Hong Kong protesters sprayed with water cannon as they set up roadblocks, clash with police
Thousands of pro-democracy Hong Kong protesters took to the streets on Sunday, defying a ban by Chinese authorities on the rally as violence has continuously escalated over the past several months.
Some were seen throwing Molotov cocktails as police attempted to disperse the crowd by using tear gas and a water cannon.
Protest leaders carried a black banner that read "Five main demands, not one less," as they attempt to gain more freedom and political rights from the Chinese government.
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“We don’t care whether they will approve the march or not, our fight for justice in the face of tyranny goes on anyway,” said Victor, 24, who told the Washington Post he returned to his home city from New Zealand to participate in the protest. “The movement is spreading everywhere, all around the world.”
Police presence was beefed up for the rally on Sunday in an effort to combat the protesters who were estimated to number around 350,000, according to the Washington Post. The protesters reportedly involved families -- including women, children and the elderly.
Authorities were seen using a water cannon filled with stinging blue dye to blast protesters, who barricaded streets at multiple areas in Kowloon, as well as outside an area mosque. The spray reportedly left bystanders choking and vomiting, according to the outlet.
During the rally, protesters also trashed local businesses they perceived as pro-Beijing.
As the demonstration continued into late Sunday afternoon, protesters were seen tearing up bricks and throwing them -- as well as Molotov cocktails -- at police stations, setting barricades on fire and smashing up subway stations, according to the Washington Post.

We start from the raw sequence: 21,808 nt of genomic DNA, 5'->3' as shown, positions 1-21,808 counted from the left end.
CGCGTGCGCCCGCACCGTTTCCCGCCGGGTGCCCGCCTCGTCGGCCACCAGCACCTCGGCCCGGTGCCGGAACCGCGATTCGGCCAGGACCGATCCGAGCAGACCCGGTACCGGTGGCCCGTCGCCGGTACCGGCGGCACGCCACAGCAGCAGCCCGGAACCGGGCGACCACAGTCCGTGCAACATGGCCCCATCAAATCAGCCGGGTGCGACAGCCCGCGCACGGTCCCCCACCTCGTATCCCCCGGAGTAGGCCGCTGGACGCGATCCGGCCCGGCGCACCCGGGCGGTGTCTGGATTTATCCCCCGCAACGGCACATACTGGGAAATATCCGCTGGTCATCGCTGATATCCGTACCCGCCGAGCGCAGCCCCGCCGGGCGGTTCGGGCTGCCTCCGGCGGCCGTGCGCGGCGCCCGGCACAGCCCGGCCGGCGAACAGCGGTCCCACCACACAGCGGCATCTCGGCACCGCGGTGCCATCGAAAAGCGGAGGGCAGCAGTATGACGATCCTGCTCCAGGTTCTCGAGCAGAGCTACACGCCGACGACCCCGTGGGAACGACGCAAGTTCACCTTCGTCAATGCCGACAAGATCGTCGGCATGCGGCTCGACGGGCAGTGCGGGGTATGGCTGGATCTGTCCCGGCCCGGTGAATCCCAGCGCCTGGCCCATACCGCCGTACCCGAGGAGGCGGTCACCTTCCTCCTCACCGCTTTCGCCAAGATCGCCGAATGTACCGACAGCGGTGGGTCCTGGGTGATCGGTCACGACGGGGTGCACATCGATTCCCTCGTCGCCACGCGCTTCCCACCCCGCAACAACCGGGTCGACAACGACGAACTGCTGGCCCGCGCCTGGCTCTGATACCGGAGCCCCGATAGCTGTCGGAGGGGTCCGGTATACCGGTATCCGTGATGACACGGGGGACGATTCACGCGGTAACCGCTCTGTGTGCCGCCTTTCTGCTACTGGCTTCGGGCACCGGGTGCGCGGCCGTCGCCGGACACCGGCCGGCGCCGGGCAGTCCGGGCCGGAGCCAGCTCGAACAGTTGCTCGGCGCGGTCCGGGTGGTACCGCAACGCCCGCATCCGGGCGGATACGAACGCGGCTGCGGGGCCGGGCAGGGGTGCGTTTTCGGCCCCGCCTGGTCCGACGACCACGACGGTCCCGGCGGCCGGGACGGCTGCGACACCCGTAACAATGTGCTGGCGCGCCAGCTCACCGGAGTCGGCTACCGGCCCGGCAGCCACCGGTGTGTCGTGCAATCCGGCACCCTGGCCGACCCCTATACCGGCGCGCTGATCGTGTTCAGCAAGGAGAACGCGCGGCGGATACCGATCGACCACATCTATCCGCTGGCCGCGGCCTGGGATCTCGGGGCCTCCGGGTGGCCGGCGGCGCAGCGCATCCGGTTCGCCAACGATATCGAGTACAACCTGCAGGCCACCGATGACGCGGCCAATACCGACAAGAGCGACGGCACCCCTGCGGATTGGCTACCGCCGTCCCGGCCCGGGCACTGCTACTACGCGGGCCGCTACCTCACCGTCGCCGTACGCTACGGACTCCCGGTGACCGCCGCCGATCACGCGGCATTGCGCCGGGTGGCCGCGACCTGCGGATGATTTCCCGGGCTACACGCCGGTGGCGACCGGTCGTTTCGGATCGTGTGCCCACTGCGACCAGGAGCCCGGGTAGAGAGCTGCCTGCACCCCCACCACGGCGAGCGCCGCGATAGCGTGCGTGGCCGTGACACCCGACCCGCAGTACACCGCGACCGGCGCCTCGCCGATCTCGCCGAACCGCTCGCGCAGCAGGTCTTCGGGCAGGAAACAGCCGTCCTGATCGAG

Police countered the protests throughout the day by using tear gas to violently disperse the crowds.
Some of the protesters were seen using power tools to construct sturdier barricades they hoped would hold back police more efficiently.
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Many wore masks in defiance of a recent ban on face coverings at public gatherings, which authorities implemented because they consider facial recognition technology a powerful tool in finding protesters.
Organizers said they wanted to use their right to protest as guaranteed by the city's constitution despite the risk of arrest.
"We're using peaceful, rational, nonviolent ways to voice our demands," Figo Chan, vice convener of the Civil Human Rights Front, told reporters. "We're not afraid of being arrested. What I'm most scared of is everyone giving up on our principles."
The group has organized some of the movement's biggest protest marches. One of its leaders, Jimmy Sham, was attacked on Wednesday by assailants wielding hammers.
On Saturday, Hong Kong police arrested a 22-year-old man on suspicion of stabbing a teenage activist who was distributing leaflets near a wall plastered with pro-democracy messages. A witness told local broadcaster RTHK that the assailant shouted afterward that Hong Kong is "a part of China" and other pro-Beijing messages.
The protest movement sprang out of opposition to a government proposal for an extradition bill that would have sent suspects to mainland China to stand trial, and then ballooned into broader demands for full democracy and an inquiry into alleged police brutality.
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The Associated Press contributed to the report